Normally, the relationship between the government and Parliament is characterised by the dominance of the executive. However, there are exceptions to this, for example when there is a minority government. This was seen during the 2 years before the 2019 general election, when both Theresa May and Boris Johnson struggled to pass legislation — particularly in relation to Brexit — and backbenchers asserted themselves more. In this period, the legislature became stronger and the executive weaker. However, since the 2019 election, Johnson’s government has had a healthy majority. In normal times, this would indicate that the UK is moving back to a period where the executive dominates the legislature.
At the start of the crisis, the Coronavirus Act formed the central part of the government’s response to COVID-19. The Act was passed by Parliament in just 4 working days, in March 2020. The speed at which it was passed might suggest that it was subjected to relatively little parliamentary scrutiny, demonstrating the strength of the executive. The Act has given the government an enormous range of powers, largely to impose new regulations in response to COVID-19. These can be introduced without parliament scrutiny.
In addition, Parliament did not sit for a month during the first lockdown, making parliamentary scrutiny of the government impossible. Even when Parliament reconvened in April, scrutiny was difficult as much of the work had to be done remotely. This included questions to ministers and committee hearings. Opposition Day debates and adjournment debates, used by MPs to scrutinise the government, were not held.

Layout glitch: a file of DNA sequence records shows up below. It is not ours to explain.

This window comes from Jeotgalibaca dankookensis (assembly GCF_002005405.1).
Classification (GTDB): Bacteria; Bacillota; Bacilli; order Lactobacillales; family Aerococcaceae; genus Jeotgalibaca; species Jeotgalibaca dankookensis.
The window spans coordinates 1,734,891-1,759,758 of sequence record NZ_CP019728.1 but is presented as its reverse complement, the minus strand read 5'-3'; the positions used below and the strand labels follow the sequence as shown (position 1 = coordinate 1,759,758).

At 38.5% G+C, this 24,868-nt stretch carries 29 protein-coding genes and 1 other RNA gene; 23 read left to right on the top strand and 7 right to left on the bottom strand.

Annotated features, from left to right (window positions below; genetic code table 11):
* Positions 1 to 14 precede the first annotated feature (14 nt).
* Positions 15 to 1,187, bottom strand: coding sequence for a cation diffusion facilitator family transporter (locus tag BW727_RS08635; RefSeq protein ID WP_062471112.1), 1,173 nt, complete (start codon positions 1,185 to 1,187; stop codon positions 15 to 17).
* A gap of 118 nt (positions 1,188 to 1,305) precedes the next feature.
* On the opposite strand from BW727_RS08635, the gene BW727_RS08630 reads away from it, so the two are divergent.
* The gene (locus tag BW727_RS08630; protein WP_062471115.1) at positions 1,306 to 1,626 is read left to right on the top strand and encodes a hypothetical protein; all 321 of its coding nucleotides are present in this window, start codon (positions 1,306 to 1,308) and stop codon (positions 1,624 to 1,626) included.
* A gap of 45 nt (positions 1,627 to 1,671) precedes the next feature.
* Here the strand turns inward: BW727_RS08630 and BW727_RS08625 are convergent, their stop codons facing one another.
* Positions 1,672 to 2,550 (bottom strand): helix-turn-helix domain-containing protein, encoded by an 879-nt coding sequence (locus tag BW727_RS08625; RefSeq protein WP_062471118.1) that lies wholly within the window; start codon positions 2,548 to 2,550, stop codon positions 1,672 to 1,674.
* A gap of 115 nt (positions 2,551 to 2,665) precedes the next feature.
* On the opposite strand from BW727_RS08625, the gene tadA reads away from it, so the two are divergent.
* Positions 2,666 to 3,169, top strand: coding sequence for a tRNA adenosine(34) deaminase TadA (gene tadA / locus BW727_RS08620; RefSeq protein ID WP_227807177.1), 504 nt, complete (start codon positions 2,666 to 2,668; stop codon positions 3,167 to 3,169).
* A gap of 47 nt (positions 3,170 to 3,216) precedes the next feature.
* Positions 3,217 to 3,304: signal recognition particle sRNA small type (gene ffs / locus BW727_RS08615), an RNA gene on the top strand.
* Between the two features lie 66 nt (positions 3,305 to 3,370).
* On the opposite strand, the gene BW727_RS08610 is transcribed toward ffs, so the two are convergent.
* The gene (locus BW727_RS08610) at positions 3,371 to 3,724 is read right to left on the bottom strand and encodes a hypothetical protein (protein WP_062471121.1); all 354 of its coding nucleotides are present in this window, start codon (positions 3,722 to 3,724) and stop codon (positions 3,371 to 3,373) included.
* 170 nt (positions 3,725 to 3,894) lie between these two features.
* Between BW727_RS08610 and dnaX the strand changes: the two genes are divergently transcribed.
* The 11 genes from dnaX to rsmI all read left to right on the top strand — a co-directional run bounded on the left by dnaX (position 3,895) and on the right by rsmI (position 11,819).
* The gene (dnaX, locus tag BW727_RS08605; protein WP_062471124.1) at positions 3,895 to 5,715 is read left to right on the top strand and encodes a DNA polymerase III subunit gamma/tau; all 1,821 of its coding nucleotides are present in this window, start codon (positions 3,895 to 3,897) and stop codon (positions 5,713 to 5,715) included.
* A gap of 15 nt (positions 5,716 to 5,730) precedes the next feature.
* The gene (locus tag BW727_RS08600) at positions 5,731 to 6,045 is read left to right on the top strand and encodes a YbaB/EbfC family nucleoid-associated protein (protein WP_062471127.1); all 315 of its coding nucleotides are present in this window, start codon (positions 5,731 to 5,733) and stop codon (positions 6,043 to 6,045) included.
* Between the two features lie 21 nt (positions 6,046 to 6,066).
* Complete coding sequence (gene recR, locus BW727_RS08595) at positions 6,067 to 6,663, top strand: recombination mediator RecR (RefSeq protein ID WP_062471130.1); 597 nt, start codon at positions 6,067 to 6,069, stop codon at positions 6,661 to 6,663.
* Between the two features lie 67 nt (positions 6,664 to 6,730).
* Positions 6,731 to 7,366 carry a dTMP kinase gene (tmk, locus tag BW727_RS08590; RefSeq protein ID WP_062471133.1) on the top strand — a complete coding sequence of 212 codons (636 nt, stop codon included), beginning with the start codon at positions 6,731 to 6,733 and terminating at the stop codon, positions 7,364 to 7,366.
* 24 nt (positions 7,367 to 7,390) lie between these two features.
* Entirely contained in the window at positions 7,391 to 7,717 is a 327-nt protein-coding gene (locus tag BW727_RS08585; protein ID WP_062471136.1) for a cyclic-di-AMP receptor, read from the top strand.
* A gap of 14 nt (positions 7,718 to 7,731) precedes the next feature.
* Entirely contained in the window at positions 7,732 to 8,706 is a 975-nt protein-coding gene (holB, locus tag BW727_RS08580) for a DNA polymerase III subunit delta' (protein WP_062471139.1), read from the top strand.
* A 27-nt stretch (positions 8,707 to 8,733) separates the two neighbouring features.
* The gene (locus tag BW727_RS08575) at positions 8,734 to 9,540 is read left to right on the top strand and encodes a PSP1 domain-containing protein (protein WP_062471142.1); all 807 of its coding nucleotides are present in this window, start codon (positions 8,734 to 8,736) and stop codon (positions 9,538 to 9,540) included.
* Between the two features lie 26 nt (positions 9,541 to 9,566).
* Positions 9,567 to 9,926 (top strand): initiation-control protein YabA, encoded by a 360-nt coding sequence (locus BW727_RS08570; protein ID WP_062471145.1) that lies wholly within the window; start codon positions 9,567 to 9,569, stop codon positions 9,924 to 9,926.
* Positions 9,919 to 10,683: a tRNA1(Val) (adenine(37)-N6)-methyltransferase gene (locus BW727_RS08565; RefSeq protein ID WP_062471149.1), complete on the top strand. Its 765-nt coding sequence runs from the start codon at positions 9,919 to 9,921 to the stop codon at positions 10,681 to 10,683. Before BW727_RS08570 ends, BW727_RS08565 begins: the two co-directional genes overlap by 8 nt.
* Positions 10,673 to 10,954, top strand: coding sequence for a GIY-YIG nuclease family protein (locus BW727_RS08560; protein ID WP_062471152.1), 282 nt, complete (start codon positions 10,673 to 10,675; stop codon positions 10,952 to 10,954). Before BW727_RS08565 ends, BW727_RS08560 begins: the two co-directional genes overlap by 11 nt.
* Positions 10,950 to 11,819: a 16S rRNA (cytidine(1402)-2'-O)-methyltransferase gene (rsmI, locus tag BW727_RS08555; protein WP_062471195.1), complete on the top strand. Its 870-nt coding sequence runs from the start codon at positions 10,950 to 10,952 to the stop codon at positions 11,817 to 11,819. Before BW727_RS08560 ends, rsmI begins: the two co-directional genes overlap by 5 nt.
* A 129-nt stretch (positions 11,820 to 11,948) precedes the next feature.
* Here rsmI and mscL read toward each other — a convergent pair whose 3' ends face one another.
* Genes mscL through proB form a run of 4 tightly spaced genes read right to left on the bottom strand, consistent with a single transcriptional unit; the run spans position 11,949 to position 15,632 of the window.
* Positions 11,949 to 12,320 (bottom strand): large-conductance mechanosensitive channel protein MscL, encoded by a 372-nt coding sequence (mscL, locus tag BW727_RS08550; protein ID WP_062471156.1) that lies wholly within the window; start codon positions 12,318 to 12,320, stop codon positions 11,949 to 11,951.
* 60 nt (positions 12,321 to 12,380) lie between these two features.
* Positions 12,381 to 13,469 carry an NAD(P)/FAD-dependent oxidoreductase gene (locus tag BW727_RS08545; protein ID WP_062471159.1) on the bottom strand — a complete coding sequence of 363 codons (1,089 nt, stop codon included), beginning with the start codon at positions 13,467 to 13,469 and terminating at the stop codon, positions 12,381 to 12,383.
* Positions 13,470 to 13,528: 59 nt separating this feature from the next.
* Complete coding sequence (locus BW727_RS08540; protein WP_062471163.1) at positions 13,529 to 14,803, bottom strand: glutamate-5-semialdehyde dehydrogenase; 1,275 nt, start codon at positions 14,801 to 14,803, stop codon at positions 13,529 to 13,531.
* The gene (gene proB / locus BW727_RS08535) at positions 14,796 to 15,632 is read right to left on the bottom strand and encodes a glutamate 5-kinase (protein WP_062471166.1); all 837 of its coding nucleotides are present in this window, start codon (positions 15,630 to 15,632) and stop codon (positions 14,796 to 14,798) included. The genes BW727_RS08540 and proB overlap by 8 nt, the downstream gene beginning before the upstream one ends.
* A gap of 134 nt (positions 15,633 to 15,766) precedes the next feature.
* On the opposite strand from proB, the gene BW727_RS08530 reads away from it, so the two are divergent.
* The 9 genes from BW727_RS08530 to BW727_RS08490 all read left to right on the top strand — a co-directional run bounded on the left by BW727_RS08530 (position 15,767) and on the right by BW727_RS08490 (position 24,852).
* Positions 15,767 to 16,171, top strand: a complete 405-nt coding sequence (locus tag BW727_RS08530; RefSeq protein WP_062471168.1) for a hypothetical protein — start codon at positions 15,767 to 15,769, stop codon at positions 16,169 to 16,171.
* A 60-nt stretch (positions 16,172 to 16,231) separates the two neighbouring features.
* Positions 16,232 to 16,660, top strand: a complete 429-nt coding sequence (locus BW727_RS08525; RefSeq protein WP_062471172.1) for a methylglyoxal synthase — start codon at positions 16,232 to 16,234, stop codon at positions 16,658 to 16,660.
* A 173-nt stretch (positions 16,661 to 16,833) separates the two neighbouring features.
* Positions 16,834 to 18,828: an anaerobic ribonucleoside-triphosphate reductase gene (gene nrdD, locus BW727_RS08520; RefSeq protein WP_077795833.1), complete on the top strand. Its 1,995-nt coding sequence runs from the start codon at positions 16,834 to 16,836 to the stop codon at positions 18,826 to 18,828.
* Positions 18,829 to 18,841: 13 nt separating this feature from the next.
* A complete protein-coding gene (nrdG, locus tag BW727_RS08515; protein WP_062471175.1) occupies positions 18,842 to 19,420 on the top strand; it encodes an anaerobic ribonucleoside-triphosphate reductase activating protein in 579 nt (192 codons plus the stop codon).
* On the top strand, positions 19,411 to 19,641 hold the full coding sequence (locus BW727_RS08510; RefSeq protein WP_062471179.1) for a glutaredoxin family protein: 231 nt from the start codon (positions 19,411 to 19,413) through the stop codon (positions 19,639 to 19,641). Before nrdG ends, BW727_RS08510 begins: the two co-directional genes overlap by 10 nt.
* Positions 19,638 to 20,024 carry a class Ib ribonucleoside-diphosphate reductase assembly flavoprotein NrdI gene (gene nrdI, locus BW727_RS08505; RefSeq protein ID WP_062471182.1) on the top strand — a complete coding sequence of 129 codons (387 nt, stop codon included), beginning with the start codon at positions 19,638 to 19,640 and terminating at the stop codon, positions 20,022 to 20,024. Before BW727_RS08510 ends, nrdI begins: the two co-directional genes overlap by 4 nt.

In the period up to September 2020, Parliament passed a significant amount of legislation, adding more to the coronavirus regulations. However, this was done through the government creating ‘statutory instruments’. Unlike normal legislation, MPs cannot amend these and can only vote to approve or reject them. By September, 247 of these instruments had been laid before Parliament. This suggests the government was using this method to avoid meaningful parliamentary scrutiny. Even the Commons Speaker, Lindsay Hoyle, criticised the government for announcing policy via the media rather than in Parliament, stating that the government had treated Parliament with contempt. This all suggests a lack of effective parliamentary scrutiny.
The Coronavirus Act is both temporary and time limited. Built into the Act was the requirement for a review, by Parliament, after 6 months. There has therefore been a discernible increase in the level of parliamentary scrutiny of the government since September. Some of the impetus for this came from Sir Graham Brady, a leading Conservative backbencher, who chairs the 1922 Committee (an influential group of Tory backbenchers). Pressure also came from backbenchers such as Steve Baker, who helped to set up the COVID Recovery Group, a committee of Conservatives who are concerned by the use of lockdowns.